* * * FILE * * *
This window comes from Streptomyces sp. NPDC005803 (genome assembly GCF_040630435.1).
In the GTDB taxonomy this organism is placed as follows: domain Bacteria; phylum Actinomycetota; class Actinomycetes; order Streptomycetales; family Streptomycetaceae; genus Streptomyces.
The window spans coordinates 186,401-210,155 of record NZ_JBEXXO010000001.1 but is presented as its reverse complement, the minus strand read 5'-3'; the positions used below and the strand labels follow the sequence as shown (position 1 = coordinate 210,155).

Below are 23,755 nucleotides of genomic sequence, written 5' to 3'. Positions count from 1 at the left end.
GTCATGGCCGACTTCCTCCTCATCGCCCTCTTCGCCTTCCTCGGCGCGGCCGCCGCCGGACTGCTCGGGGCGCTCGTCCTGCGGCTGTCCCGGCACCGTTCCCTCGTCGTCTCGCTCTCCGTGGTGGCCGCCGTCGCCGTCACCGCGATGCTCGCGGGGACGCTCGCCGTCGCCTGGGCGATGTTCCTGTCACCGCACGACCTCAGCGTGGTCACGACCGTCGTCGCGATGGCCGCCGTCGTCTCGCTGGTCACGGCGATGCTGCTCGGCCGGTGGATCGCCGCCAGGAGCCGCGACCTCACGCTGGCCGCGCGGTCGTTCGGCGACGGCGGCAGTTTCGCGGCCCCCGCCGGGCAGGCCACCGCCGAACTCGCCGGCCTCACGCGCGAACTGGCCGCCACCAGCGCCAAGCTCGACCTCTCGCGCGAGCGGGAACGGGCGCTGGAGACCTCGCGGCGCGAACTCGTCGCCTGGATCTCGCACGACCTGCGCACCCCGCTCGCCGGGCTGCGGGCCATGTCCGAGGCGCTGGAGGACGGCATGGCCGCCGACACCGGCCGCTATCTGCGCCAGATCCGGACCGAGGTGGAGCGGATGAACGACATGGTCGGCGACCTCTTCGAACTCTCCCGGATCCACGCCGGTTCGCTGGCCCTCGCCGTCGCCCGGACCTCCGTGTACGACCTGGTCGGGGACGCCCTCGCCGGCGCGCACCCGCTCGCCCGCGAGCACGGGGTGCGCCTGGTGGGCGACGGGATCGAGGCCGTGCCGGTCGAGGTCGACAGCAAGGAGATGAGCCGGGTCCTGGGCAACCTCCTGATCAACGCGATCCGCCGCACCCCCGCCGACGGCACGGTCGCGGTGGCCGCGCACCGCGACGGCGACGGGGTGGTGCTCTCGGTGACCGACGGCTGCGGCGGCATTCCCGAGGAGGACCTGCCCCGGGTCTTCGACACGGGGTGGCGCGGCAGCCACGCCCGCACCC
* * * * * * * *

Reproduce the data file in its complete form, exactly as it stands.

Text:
This window comes from Streptomyces sp. NPDC005803 (genome assembly GCF_040630435.1).
In the GTDB taxonomy this organism is placed as follows: domain Bacteria; phylum Actinomycetota; class Actinomycetes; order Streptomycetales; family Streptomycetaceae; genus Streptomyces.
The window spans coordinates 186,401-210,155 of record NZ_JBEXXO010000001.1 but is presented as its reverse complement, the minus strand read 5'-3'; the positions used below and the strand labels follow the sequence as shown (position 1 = coordinate 210,155).

Below are 23,755 nucleotides of genomic sequence, written 5' to 3'. Positions count from 1 at the left end.
GTCATGGCCGACTTCCTCCTCATCGCCCTCTTCGCCTTCCTCGGCGCGGCCGCCGCCGGACTGCTCGGGGCGCTCGTCCTGCGGCTGTCCCGGCACCGTTCCCTCGTCGTCTCGCTCTCCGTGGTGGCCGCCGTCGCCGTCACCGCGATGCTCGCGGGGACGCTCGCCGTCGCCTGGGCGATGTTCCTGTCACCGCACGACCTCAGCGTGGTCACGACCGTCGTCGCGATGGCCGCCGTCGTCTCGCTGGTCACGGCGATGCTGCTCGGCCGGTGGATCGCCGCCAGGAGCCGCGACCTCACGCTGGCCGCGCGGTCGTTCGGCGACGGCGGCAGTTTCGCGGCCCCCGCCGGGCAGGCCACCGCCGAACTCGCCGGCCTCACGCGCGAACTGGCCGCCACCAGCGCCAAGCTCGACCTCTCGCGCGAGCGGGAACGGGCGCTGGAGACCTCGCGGCGCGAACTCGTCGCCTGGATCTCGCACGACCTGCGCACCCCGCTCGCCGGGCTGCGGGCCATGTCCGAGGCGCTGGAGGACGGCATGGCCGCCGACACCGGCCGCTATCTGCGCCAGATCCGGACCGAGGTGGAGCGGATGAACGACATGGTCGGCGACCTCTTCGAACTCTCCCGGATCCACGCCGGTTCGCTGGCCCTCGCCGTCGCCCGGACCTCCGTGTACGACCTGGTCGGGGACGCCCTCGCCGGCGCGCACCCGCTCGCCCGCGAGCACGGGGTGCGCCTGGTGGGCGACGGGATCGAGGCCGTGCCGGTCGAGGTCGACAGCAAGGAGATGAGCCGGGTCCTGGGCAACCTCCTGATCAACGCGATCCGCCGCACCCCCGCCGACGGCACGGTCGCGGTGGCCGCGCACCGCGACGGCGACGGGGTGGTGCTCTCGGTGACCGACGGCTGCGGCGGCATTCCCGAGGAGGACCTGCCCCGGGTCTTCGACACGGGGTGGCGCGGCAGCCACGCCCGCACCC